The Chocolate Tempering Process

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After the conching is complete and the chocolate paste is formed. Then, tempering process will take over in the production of chocolate. Basically, tempering chocolate involves putting it through a cycle of temperatures which involve heating, cooling and resting under controlled conditions to produce an even crystallization of the ingredients throughout the chocolate in the most stable form.
During the process, temperature, time, and agitation are the three essential variables that influence the size, type, and number of cocoa butter crystals being formed. Temperature is a significant due to there are specific temperatures for formation and melting of cocoa butter crystals. Using the suitable temperatures throughout the tempering process,
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A temperature-controlled agitated tank is used to temper chocolate. Basically, the vertical tank with a hollow jacket is surrounding the full tank circumference. Heat transfer for tempering process is from the heating and cooling liquid circulating through the jacket. During the process, the tank must be always agitated to ensure the temperature in the chocolate mixture us evenly and mix the chocolate mixture well. Temperature used during the process varies with the type of chocolate tempered such as a target chocolate temperature of 81°F or 27oC is suitable for tempering milk chocolate, 84°F or 29oC for dark or bittersweet chocolate and 79°F or 26oC for white and blond…show more content…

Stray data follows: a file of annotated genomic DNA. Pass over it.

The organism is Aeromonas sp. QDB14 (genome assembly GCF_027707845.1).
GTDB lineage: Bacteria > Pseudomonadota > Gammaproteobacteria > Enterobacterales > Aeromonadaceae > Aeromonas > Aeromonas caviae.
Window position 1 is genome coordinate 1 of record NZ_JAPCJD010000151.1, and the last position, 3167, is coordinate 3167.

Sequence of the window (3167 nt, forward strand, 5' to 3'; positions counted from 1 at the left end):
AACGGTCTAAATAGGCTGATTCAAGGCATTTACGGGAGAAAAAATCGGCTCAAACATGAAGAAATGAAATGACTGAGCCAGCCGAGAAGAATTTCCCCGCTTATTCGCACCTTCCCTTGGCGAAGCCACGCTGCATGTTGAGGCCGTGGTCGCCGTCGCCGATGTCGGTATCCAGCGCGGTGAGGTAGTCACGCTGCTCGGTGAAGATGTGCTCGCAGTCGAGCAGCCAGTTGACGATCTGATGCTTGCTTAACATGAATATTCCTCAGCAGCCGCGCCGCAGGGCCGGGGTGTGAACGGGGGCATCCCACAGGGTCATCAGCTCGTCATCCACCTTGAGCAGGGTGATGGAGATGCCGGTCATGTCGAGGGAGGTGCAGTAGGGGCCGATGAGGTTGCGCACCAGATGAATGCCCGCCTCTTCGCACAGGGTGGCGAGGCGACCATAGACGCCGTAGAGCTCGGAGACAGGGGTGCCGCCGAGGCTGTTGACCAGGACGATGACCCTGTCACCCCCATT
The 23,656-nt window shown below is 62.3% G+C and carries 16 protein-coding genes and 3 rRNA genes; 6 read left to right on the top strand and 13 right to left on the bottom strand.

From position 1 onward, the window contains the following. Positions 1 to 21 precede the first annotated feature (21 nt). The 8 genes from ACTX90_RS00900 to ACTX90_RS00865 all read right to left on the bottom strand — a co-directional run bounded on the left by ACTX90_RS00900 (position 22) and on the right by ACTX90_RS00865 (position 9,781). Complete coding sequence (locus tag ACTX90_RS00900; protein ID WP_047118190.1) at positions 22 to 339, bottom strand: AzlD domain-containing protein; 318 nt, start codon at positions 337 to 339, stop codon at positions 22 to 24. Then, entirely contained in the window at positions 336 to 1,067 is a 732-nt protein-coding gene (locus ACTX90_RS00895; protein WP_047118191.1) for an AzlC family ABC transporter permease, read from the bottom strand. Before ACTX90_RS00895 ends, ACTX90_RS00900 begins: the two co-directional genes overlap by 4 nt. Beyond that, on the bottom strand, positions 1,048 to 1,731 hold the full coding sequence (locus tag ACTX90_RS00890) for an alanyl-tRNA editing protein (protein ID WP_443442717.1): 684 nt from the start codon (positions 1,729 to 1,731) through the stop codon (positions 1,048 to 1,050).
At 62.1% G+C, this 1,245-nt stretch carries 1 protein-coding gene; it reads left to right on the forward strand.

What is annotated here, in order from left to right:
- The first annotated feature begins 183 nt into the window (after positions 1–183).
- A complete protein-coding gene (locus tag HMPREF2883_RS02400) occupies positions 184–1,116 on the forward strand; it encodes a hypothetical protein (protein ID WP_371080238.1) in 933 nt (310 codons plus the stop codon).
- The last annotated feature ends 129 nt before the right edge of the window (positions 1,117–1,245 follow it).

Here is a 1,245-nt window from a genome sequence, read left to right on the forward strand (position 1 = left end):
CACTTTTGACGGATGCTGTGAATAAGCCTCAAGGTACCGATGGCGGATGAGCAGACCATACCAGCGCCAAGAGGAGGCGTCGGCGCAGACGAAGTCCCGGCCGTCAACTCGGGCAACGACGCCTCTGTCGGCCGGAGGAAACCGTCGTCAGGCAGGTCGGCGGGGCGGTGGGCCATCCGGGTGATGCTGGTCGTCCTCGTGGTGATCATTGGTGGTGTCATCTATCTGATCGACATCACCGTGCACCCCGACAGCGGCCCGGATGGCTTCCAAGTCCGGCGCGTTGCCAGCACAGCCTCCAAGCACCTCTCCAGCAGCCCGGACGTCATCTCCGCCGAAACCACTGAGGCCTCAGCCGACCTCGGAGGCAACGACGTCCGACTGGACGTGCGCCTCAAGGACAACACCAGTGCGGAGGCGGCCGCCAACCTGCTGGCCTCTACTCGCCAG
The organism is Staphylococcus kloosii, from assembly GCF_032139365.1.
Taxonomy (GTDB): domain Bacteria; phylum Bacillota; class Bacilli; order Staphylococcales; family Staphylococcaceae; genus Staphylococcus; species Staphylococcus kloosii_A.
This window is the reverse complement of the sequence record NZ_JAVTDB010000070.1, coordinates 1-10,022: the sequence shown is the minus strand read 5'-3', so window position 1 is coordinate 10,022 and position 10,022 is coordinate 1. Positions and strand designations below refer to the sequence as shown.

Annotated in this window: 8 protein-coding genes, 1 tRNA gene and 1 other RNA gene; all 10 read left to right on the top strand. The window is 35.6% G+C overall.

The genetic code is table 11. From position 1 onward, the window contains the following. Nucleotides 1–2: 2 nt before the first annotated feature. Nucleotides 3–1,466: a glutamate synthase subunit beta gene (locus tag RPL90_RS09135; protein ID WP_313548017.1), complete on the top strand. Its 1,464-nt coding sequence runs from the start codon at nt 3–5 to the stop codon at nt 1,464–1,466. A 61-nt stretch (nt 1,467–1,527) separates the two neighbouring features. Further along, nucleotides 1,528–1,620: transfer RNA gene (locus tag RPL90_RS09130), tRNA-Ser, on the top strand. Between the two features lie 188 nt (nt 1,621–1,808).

This is also to avoid excessive crystal formation. Then, the chocolate is reheated to 85° to 87°F to melt away the unstable crystals and ensure transformation to stable crystals formed. If the tempered chocolate in the tank will be used over the course of a full production day, the milk chocolate temperature must be eventually warmed to 89° to 91°F to keep the chocolate in perfect temper. After the chocolate is properly tempered, it is ready for additional ingredient inclusions such as almonds, coffee beans, or sea salt. However, as mentioned earlier, different type of chocolate will have different formulation and hence has different exact target temperature for heating and cooling process of tempering chocolate. This is because, if chocolate becomes too warm, the Form V crystals will melt out and the chocolate will be under tempered and eventually untempered. If the chocolate is held too cool, it will become overtempered and too viscous. Finally, the tempered chocolate can be stored at the equilibrium temperature, ready for use to molding

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